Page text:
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Java EE 8 takes final bow under Oracle's wing: Here's what's new

Long-delayed update adds support for modern web tech

OpenWorld Java EE 8 arrived last month rather later than expected – but it landed in time for Oracle OpenWorld and JavaOne, which are taking place this week in San Francisco, California.

Enterprise-flavored Java hasn't seen an update since June 2013. Linda DeMichiel, Java EE 8 specification lead at Oracle, recounted the long road to delivering the update in a session on Monday at the JavaOne conference.

"Java 8 is the next and probably last step in the Java EE brand for the enterprise platform here at Oracle," said DeMichiel, in reference to Oracle's plan to turn Java EE 8 over to the Eclipse Foundation.

The software's last step took a while as Oracle had other priorities. "Unfortunately, there was a period of hiatus as some of our spec leads got diverted to higher priority tasks," DeMichiel explained. "In 2016, when resources freed up we focused on how to get the release out."

For Java EE 8, she said, those working on the specifications prioritized web technology and making sure the platform has been modernized. The Java team wanted to continue making Java EE easier for development and to streamline its use in continuous deployment and integration pipelines (CDI). They also focused on modernizing and simplifying the security APIs.

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The business-oriented platform brings with it API updates, in the form of Context and Dependency Injection 2.0 (JSR 365) and Servlet 4.0 (JSR 369).

Support for HTTP/2, the successor to HTTP/1.1, was the "big ticket item" in Servlet 4.0, said DeMichiel, noting that HTTP/2 improves latency and support for parallelism without multiple connections, even as it retains HTTP/1.1 semantics.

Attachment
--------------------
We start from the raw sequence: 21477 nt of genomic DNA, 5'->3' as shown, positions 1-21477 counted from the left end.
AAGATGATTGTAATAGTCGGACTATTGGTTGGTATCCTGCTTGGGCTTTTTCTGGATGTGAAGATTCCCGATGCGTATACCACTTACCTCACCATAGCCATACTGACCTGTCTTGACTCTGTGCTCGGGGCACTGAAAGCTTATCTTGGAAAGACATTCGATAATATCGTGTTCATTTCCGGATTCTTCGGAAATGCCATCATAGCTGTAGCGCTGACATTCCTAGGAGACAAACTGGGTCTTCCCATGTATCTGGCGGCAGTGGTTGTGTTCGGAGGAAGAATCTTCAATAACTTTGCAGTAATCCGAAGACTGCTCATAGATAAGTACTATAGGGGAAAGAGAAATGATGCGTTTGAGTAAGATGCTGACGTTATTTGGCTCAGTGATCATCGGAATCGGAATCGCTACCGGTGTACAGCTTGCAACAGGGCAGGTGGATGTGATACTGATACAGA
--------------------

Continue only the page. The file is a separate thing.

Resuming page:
Java EE 8 also includes new APIs, specifically the Java API for JSON Binding (JSON-B) 1.0 (JSR 367) and the Java EE Security API 1.0 (JSR 375).

"This is something that was requested for a long time," said DeMichiel, regarding the Security API. "A large part of the goal is simplification of security in Java EE."

Other additions to Java EE 8 include: Java API for RESTful Web Services (JAX-RS) 2.1; JavaServer Faces (JSF) 2.3; Java API for JSON Processing (JSON-P)1.1; Bean Validation 2.0; Common Annotations 1.3; Java Persistence 2.2; Java API for WebSocket 1.1; and JavaMail 1.6.

Highlighting the handoff of Java EE to the Eclipse Foundation, DeMichiel said: "There's a lot of excitement and I think we're off to a good start."

Other vendors with an interest in Java have expressed similar satisfaction with Oracle's decision to step back. Red Hat last month said "the future of Java EE looks brighter than it has for quite a while."

At the close of the session, Reza Rahman – a former Oracle Java EE evangelist, a Java consultant and a founder of the Java EE Guardians group – told The Register that he was generally satisfied with state of Java EE, saying it is about 90 per cent of where it needs to be.

Rahman was also guardedly optimistic about the platform's new home under the Eclipse Foundation. "This the first time such a large scale technology will become vendor-neutral," he said, even as he cautioned that the Java community will have to wait to see if Oracle makes things difficult by claiming ownership of Java-related branding or naming. ®

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